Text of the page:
Another Late Budget

Posted by NYPIRG on April 1, 2024 at 9:22 am

Whoever established the date for the beginning of New York State’s fiscal year must have had an ironic sense of humor.  April 1st is the first day of New York State’s fiscal year, meaning that it should be the day that a new budget is supposed to be in place.  The April Fool’s joke is that in modern times it almost never is.

Under New York State’s Constitution, the executive branch is required to submit a balanced budget to the Legislature usually in January.  Unlike the vast majority of states, New York’s fiscal year starts on April 1st – the earliest in the nation.  While that gives lawmakers only three short months to cobble together a state budget, for the vast majority of the decades that the requirement has been in place, budgets were set more or less on time.  It wasn’t until the mid-1980s that the fiscal “wheels” started to come off.

During the Mario Cuomo years (1980s and early 1990s), budget timeliness got progressively worse.  And it kept getting worse.  During the Pataki years (1994-2006), the late budgets grew later, one budget being adopted 133 days after the beginning of the fiscal year!

Chronically late budgets make a mess of the finances of local governments, which cannot develop responsible budgets when state aid is still up in the air; late budgets disrupt state services since agencies are not sure of funding levels; and late budgets fuel public cynicism about their own democracy.

When budgets have been late, it’s often due to a decision by one of the three top leaders – the governor, the Senate Majority Leader, or the Assembly Speaker – to hold up the budget as a way to derive some beneficial leverage in policy negotiations.  In addition, while the public outcry may have been loud, elected officials felt that there were no meaningful electoral consequences resulting from late budgets.

New York’s court system changed that with a decision in 2004 that gave the governor far more control over the budget process.  It wasn’t until the budget crisis in the aftermath of the financial meltdown of 2008-2009, (after a very late budget) that a governor chose to use those powers to drive the budget process.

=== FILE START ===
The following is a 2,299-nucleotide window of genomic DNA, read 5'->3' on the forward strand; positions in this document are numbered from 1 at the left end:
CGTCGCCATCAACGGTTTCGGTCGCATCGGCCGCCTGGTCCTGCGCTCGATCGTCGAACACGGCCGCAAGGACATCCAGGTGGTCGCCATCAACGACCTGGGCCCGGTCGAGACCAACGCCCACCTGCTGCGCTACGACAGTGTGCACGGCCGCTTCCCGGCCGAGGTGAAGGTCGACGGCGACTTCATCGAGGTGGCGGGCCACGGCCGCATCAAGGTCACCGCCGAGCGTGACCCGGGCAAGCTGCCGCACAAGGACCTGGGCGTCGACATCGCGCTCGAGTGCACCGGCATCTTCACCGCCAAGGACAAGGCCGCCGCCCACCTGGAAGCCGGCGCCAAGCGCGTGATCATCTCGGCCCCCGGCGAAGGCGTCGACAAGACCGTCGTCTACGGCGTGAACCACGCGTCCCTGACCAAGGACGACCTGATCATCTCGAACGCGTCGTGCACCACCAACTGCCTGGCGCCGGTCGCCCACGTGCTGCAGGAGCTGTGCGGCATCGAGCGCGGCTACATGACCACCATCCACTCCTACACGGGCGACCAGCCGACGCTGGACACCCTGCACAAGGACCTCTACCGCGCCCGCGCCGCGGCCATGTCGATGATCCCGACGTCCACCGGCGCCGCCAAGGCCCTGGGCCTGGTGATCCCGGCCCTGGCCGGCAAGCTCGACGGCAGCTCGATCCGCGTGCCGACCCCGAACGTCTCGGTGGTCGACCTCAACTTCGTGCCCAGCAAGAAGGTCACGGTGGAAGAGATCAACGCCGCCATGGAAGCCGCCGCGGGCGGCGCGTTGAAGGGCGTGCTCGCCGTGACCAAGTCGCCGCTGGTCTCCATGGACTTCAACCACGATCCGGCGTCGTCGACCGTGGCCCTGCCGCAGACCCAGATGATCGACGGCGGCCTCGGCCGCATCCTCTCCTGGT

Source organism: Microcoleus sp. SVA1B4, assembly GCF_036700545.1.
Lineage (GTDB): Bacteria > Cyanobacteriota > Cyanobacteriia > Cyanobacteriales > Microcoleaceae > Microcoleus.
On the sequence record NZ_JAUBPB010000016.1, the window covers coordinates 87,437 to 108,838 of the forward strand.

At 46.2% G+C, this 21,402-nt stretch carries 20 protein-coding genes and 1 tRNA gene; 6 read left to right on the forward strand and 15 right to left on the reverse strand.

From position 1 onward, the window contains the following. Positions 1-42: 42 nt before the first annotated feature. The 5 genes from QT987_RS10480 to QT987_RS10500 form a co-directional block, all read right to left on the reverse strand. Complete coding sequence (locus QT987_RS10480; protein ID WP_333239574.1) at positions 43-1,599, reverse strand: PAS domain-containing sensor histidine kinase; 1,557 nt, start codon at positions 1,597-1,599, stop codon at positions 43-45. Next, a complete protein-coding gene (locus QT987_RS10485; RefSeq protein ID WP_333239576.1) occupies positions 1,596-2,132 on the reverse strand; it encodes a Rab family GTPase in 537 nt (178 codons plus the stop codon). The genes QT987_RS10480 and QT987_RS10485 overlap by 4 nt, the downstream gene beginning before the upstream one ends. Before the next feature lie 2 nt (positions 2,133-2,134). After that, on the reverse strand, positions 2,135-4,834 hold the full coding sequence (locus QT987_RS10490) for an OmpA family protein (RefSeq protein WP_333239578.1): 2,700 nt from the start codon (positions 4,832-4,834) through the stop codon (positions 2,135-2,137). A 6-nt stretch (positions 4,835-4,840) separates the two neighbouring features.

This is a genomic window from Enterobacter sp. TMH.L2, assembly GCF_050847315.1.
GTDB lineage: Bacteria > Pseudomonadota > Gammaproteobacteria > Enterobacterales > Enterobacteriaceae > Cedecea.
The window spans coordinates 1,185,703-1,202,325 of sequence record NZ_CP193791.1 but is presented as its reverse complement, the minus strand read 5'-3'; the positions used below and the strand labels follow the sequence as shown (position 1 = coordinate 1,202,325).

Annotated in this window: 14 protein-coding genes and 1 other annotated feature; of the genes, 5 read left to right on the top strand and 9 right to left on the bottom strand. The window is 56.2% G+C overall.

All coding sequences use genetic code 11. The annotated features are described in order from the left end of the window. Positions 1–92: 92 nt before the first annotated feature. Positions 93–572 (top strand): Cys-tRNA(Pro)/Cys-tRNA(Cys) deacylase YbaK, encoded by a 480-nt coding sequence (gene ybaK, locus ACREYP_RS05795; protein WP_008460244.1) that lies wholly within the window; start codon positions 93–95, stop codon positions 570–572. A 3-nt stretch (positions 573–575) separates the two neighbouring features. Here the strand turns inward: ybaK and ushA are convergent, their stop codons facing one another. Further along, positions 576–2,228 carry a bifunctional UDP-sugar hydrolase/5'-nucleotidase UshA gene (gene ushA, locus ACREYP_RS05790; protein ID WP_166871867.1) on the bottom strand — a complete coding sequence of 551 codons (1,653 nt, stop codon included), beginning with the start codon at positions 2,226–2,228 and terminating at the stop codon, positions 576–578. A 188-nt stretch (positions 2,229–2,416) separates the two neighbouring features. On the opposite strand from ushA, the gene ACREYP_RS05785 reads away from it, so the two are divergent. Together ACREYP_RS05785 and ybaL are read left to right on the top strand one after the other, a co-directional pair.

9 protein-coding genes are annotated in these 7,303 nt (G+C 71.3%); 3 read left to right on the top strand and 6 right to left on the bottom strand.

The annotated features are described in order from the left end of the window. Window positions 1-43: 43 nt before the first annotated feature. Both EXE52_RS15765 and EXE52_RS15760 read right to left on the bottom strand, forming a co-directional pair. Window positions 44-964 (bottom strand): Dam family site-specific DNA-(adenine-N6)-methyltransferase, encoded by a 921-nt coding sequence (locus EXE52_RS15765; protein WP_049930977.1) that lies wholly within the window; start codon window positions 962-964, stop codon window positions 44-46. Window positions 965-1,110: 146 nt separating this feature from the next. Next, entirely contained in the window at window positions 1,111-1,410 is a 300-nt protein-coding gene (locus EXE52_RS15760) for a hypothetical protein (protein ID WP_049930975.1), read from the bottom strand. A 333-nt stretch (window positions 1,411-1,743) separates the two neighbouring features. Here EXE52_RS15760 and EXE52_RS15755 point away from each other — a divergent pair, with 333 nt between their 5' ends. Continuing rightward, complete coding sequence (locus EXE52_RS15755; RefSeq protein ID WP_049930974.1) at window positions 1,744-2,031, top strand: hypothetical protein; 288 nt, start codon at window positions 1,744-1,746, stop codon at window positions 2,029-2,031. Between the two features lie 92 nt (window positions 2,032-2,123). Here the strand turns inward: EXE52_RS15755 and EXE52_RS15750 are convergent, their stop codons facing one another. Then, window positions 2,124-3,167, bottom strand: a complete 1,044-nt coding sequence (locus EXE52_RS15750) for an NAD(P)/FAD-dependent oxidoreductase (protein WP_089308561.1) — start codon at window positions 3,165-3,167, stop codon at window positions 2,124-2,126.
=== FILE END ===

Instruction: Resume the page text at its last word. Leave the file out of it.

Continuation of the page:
It is now widely viewed that New York’s governor has outsized budgetary constitutional powers vis-à-vis the Legislature.  Former Governor Andrew Cuomo used that power to get approvals for on-time (or nearly on-time) state budgets.  That started to change toward the end of his tenure and the trend has worsened over the past four years, with last year’s budget being approved in early May.  

Add this year to that list.  The budget deadline came and went this weekend with no agreement.  Instead, lawmakers and the governor agreed last week to extend the current budget through April 4th, giving them another week to try to hammer out a budget deal.

Getting the budget done by April 1st is what Governor Hochul and state lawmakers are supposed to do.  The state budget is the centerpiece of the legislative session, the most important task that voters “hire” lawmakers to do when they cast their votes.  Failure to do so just feeds an increasingly cynical electorate’s assessment that Albany can’t get its work done like it’s supposed to.  In the real world, however, the impacts of a late budget – as long as it’s done within a week or so – are not significant.  As long as public employees get paid and agencies can do their work, the only real impact is that lawmakers will not get paid until the final budget deal is done.  As seen in the state’s past, the longer the budget fight goes the greater the impacts.  For example, late budgets can delay payments to those vendors – including nonprofit service providers – who have contracts with the state.

This year’s budget delay is tied to significant differences – some financial and some not – between the executive and legislative budget plans, particularly spending for education, Medicaid, and to encourage more affordable housing.  Last year it was Governor Hochul’s demands in the area of public safety that jammed up the budget process.  This year, housing policy might be the sticking point.  Whether a good or bad idea, the inclusion of a housing proposal in the budget will not be central to the finances of the state budget. 

But when it comes to state budgets, things can change very, very quickly.  Just when budget negotiations seem stalled, an hour later it accelerates toward conclusion. 

Unfortunately, all of those deals will be cut in secret.  By the time the public (and too often many rank-and-file legislators) finds out what the final product is, votes will have been taken and the new budget will be in the books.

No April Fool’s Joke:  It shouldn’t be this way. After all, it’s your money.  Until Albany changes its ways, New Yorkers should be on guard because the joke – such as it is – is on us.